Note this word: Cognitive Neuroergonomics.
That is a mouthful, I know. Every shortcut or convenience we bring to our lives could ultimately result in a net negative impact in the end. This is true in the case of mobile phones, uninterrupted availability and the expectation that your team must constantly look at their phones. Expecting your team to be polyvalent may be fair, but multitasking or having to have divided concentration and attention can result in substandard performance and unhealthy stress.
What most of us remember from our undergrad research lectures is to differentiate between correlation and causation. Two things may be correlated (happening simultaneously), but that does not mean one caused the other. Some of us might say that we can bring in the same argument to the question of more burnout at work correlating to a greater emphasis on multi-tasking, polyvalence and information overload, but can we really? Evidence suggests that burnout is caused by stress and cognitive overload.
According to Gallup analytics, these are the top 5 causes of burnout:
- Unfair treatment at work
- Unmanageable workload
- Unclear communication from managers
- Lack of manager support
- Unreasonable time pressure
Number 2 and number 5 are directly related to how much work we ask our team to do and how much time they stay engaged in that work. Both these factors have mobile phones and constant connectivity as the greatest contributor enabling the heavy workload and long hours. Mobile phones blur the line between what is personal and professional. You may be at home, winding down and checking your Instagram feed to see what your friends are up to, and suddenly, there is a frenzy of activity in the work-related Viber or Whatsapp groups. You may want to just find out what the commotion is but end up
Cognitive neuroergonomics is a field of study that focuses on understanding how the brain processes and responds to different types of work tasks, environments, and technologies. It aims to improve the design of work systems and environments in order to optimize the performance and well-being of workers.
Employee burnout is a state of physical, emotional, and mental exhaustion caused by prolonged exposure to demanding work environments. It is characterized by a range of negative symptoms, such as feelings of cynicism, detachment, and reduced accomplishment, as well as physical symptoms such as fatigue and decreased immune function.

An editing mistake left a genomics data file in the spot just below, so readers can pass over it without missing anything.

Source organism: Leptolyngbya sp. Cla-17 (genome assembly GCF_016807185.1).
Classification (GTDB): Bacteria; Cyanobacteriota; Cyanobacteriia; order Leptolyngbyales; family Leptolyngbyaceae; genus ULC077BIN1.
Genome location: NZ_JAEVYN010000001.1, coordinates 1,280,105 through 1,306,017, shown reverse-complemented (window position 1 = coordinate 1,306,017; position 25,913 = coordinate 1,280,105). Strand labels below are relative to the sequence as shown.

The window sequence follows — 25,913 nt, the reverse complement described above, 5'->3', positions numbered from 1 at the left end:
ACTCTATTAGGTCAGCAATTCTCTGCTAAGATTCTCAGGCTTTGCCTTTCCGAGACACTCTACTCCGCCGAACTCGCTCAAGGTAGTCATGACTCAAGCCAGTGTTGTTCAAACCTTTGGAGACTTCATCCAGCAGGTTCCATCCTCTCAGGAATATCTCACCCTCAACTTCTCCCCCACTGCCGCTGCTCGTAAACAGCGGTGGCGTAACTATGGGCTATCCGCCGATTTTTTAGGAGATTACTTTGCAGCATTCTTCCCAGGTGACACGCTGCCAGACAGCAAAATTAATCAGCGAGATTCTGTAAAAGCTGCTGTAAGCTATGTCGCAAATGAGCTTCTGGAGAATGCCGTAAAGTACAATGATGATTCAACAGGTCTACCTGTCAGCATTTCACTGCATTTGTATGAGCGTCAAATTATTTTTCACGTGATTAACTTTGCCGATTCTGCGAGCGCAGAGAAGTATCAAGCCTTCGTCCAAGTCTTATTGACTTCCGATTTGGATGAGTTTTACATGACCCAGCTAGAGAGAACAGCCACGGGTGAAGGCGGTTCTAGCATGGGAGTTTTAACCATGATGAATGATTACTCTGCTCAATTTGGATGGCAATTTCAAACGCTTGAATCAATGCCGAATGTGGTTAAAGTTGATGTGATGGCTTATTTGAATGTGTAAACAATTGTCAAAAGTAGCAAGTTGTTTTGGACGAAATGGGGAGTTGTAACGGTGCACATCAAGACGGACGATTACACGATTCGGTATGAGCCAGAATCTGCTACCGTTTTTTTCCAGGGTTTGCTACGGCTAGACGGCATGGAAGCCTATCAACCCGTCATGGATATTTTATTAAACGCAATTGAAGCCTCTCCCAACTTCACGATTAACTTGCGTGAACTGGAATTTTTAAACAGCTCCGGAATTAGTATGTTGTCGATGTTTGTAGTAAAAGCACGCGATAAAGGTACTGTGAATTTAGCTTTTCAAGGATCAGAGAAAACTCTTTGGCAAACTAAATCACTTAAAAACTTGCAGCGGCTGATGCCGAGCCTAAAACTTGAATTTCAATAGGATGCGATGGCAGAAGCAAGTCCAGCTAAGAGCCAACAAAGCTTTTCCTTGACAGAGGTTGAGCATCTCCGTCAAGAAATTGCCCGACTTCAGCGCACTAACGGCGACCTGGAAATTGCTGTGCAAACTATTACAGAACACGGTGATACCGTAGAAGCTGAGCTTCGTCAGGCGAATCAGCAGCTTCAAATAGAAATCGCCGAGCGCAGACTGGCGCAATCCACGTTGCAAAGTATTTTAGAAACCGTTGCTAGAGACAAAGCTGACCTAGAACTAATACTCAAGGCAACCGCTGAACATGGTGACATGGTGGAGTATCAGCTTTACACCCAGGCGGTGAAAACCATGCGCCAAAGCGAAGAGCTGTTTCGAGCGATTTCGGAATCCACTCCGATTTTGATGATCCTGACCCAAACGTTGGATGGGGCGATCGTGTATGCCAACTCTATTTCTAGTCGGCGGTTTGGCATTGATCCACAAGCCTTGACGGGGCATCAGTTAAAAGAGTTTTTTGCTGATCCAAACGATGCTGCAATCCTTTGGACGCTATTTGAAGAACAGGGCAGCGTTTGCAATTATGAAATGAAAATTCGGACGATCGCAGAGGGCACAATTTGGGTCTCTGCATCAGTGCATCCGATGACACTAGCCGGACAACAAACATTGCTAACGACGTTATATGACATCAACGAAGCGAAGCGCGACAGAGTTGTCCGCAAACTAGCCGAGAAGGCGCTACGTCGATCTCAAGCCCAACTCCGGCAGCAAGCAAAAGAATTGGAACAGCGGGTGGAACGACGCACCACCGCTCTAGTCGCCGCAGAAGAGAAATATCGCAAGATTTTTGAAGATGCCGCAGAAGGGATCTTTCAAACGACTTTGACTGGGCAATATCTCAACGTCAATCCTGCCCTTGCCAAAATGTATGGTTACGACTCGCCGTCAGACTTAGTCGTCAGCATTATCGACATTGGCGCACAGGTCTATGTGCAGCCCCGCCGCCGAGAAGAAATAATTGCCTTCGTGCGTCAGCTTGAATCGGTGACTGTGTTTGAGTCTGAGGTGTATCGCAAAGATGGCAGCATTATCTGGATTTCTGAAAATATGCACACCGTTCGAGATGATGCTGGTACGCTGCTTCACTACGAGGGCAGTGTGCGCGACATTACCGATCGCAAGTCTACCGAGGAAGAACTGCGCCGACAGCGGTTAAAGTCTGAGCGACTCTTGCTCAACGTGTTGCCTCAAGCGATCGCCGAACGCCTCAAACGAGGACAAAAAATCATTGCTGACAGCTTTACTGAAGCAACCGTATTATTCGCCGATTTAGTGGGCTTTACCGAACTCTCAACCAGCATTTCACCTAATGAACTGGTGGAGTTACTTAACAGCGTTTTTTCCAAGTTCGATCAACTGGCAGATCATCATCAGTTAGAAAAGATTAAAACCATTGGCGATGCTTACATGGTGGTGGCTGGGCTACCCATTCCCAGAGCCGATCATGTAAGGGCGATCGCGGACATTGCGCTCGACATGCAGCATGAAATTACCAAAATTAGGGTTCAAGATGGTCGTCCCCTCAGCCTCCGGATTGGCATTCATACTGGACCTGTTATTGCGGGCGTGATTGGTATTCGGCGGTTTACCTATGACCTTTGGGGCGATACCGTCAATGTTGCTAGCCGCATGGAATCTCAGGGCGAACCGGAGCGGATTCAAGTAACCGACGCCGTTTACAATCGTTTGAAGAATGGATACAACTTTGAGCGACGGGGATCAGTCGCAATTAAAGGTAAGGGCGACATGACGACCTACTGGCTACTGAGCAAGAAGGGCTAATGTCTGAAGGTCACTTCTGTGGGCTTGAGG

There is a strong link between employee burnout and cognitive neuroergonomics, as the factors contributing to burnout often involve issues related to the design of work systems and environments. For example, workers who are required to perform highly demanding tasks without sufficient resources or support may be more prone to burnout. Similarly, workers who are subjected to high levels of stress, such as those working in high-stakes environments, may be more likely to experience burnout.
By studying the cognitive and neural processes involved in burnout, cognitive neuroergonomics can help to identify and address the underlying causes of burnout and develop strategies to prevent it. This may involve redesigning work systems and environments to better support workers, providing training and resources to help workers cope with demanding tasks, and implementing interventions to reduce stress and promote well-being.
Mobile phones keep us connected. We are ‘available’ 24/7 and there is often no respite from the rat race we call life. This small device we carry with us everywhere we go forces us to juggle many things at once mentally.
My wife receives and attends to work-related calls past 10 pm at night, and according to her, everyone is expected to answer their phones. I had the same conversation with one of my friends who looks after the administration of a school. He said that staff and parents feel that it is OK to call someone after 9 or 10 pm for school-related queries, but he does not entertain these calls. He asks the callers to call during office hours the next day. Culture is the norm that we accept, accommodate and entertain over time in our interaction with others.
We are slowly but surely blurring the line between public and private lives when we call others and allow others to call us outside office hours.
These devices and social media applications are designed to extract as many hours of our attention. They are in the attention economy.